Protecting the privacy of data is an emerging topic that impacts how IT professionals collect, store, present, and dispose of data. But what is really meant by data privacy? Why is it important? This session will identify the importance of privacy for our society and culture, what our responsibilities are for complying with privacy laws, regulations, and standards, and how to present information, such as privacy policies in meaningful ways.
Interactive data visualizations let users choose which aspects of the data they want to display. This hands-on workshop will cover using Python and Streamlit to create interactive graphs where the user can change what data is being displayed. To follow along with the workshop, it will help to be familiar with Python and the Pandas package.
To follow along with the workshop, it will help to be familiar with python and the pandas package.
Learn how to create and modify an interactive plot using Python and Streamlit.
*Captions have been auto-generated via YouTube. We are actively working to edit these. Please check back if you need captions.
DoIT’s Web Platform/Services (WPS) team has brought together other campus partners (Captain Planet style) to gather data related to campus website needs in hopes of providing users with better service support and features.
Over the past 6 months, we’ve collaborated on two major efforts:
A quantitative discovery to determine how many public, hostable sites exist on campus.
A qualitative discovery involving a survey of campus website editors to better understand their wants and needs on campus.
Join us for a deep dive into our process and what we’ve discovered so far! Afterwards, let’s jump high-five (just kidding, this will be remote) and collaborate on where to go from here.
In this hands-on session, attendees will build a filterable point map and text table using the free and user-friendly software, Google Data Studio. No geocoding or mapping experience is required! Attendees will learn the benefits and limitations of using Google Data Studio as a mapping tool.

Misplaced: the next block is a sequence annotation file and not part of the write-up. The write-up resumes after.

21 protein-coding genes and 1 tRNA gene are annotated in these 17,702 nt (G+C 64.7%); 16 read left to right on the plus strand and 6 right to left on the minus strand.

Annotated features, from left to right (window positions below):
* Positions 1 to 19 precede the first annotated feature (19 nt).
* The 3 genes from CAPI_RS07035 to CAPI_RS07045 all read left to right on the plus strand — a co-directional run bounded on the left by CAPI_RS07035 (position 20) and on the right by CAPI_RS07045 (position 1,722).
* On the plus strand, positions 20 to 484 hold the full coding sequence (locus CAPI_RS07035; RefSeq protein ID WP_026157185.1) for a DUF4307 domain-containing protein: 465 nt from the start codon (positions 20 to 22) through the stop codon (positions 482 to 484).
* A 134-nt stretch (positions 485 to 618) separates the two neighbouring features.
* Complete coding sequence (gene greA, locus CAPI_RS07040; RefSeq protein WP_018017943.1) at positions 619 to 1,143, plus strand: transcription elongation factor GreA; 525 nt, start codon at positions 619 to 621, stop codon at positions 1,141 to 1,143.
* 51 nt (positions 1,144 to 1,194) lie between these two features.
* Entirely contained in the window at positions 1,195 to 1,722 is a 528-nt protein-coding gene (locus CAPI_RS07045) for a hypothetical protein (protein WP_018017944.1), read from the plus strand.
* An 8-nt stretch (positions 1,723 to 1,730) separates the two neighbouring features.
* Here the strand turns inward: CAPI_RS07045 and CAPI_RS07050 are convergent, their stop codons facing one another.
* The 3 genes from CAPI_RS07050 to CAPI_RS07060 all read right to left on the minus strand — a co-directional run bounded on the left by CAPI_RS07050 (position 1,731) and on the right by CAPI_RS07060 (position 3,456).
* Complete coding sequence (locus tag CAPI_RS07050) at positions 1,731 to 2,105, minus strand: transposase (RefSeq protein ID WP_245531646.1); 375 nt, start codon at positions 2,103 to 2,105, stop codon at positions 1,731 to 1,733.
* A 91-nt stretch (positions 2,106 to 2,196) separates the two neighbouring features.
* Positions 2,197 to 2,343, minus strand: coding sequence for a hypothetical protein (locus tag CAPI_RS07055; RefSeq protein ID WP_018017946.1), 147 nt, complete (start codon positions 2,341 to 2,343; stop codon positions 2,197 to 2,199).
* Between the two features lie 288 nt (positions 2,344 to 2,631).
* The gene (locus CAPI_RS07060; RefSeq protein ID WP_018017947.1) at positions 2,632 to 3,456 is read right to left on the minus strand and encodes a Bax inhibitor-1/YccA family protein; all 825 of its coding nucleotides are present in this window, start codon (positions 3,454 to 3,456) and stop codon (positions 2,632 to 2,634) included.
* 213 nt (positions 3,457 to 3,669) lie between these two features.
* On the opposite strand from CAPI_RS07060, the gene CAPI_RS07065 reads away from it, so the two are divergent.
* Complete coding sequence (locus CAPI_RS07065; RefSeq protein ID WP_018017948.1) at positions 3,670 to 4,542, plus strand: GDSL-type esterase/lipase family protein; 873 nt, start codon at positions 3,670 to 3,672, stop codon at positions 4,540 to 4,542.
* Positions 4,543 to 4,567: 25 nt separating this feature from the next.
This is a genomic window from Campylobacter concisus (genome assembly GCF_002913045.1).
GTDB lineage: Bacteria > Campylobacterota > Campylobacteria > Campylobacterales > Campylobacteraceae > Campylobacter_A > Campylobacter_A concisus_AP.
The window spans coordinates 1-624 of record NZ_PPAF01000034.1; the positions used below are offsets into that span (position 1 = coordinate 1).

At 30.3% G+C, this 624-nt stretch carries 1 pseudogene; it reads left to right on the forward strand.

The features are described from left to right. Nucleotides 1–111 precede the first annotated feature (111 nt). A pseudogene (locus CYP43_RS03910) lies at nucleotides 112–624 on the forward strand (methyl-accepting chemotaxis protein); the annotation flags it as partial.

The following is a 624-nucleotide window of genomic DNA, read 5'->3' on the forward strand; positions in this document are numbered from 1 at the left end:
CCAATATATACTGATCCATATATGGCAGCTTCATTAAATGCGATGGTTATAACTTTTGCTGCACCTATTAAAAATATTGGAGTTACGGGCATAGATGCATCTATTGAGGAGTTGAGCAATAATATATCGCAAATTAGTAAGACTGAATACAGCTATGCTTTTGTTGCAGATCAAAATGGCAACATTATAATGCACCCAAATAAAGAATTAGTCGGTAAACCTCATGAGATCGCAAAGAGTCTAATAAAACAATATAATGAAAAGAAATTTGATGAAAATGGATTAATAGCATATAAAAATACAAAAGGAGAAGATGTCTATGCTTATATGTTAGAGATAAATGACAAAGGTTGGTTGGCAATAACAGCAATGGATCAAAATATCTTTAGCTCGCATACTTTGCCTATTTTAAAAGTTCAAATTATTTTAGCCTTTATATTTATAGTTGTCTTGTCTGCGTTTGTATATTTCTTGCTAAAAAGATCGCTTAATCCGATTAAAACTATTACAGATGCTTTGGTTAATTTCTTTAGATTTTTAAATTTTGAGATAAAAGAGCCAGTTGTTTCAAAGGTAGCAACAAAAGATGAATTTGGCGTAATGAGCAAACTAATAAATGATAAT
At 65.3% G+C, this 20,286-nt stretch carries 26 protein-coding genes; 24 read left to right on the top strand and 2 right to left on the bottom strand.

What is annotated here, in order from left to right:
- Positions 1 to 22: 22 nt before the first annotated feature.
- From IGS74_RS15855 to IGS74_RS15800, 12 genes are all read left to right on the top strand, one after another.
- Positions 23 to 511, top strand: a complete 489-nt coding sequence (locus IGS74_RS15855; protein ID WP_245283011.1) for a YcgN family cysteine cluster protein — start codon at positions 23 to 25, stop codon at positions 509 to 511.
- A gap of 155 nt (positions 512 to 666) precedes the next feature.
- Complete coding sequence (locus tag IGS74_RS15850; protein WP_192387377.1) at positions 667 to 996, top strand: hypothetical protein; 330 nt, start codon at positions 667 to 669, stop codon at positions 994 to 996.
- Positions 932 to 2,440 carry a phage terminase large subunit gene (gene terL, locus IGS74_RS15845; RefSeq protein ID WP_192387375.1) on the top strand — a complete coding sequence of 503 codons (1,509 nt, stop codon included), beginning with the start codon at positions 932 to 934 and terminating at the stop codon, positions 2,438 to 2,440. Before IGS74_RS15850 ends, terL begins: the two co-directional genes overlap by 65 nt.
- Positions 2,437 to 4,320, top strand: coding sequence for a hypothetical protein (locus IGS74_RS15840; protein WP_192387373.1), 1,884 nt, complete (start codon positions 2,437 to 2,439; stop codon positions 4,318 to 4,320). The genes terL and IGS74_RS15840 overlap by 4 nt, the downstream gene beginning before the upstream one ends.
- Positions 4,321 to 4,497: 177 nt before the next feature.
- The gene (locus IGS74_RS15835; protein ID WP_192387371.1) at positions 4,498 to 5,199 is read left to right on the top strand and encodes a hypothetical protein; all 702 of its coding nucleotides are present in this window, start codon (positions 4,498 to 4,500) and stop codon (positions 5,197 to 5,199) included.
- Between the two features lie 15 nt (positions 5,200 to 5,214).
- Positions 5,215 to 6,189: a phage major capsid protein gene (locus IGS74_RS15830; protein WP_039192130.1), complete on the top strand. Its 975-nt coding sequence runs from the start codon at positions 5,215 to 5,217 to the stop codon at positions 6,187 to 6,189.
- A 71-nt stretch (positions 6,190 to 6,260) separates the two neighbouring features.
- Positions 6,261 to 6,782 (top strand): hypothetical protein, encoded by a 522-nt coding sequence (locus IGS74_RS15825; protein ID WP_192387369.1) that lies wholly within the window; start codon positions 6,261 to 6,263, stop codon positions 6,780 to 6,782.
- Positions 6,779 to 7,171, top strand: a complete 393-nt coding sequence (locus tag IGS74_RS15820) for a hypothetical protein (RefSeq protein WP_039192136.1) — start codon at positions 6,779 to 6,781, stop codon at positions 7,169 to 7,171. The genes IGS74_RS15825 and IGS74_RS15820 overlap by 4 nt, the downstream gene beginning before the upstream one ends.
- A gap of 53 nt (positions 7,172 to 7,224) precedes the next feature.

Participants will need access to a computer and their Google account. Cleaned data will be provided to registrants prior to the session. A basic understanding of connecting a Google Data Studio report to a Google Sheet datasource and of Google Data Studio tools, functions, layout options and sharing options is recommended.
Prepare Before the Session!
Thanks for your interest in the Map It! Session at the 2021 IT Professionals Conference. To get the most out of our time together, you might want to do a little bit of prep work before our live session so you don’t fall behind from the beginning of the demo. There are two things we need you to do:
Make a copy of the data. We’re using a Google Sheet of Dane County Licensed and Certified Daycares. You should be logged in to the same account you want to use for the session (we suggest your @wisc.edu account), and then create a copy of the Google sheet.
Sign in to Google Data Studio. You don’t need to do anything else in Google Data Studio other than logging in. But the first time you log in, you’ll need to go through several steps. Completing these ahead of time will streamline the session.
Based on the Incerto series of books by Lebanese-American author Nassim Taleb this session discusses the properties of a normal distribution and how it is a useful tool for predicting and planning in the world of “Mediocristan” the world of coin flips and human height. However, it is easy to confuse that world with the fat-tailed distributions of “Extremistan” the world of wealth and app sales which make things fragile to black swan events. Next, we’ll introduce a spectrum; on one end is fragility; things that are weak to volatility (teacups, highly specialized tools). In the middle is robustness; things indifferent to volatility (a stone, T-bills). On the other end would be antifragility; things that gain from disorder (muscles, technological innovations). We’ll end with a discussion of some tools to help identify and leverage antifragile systems.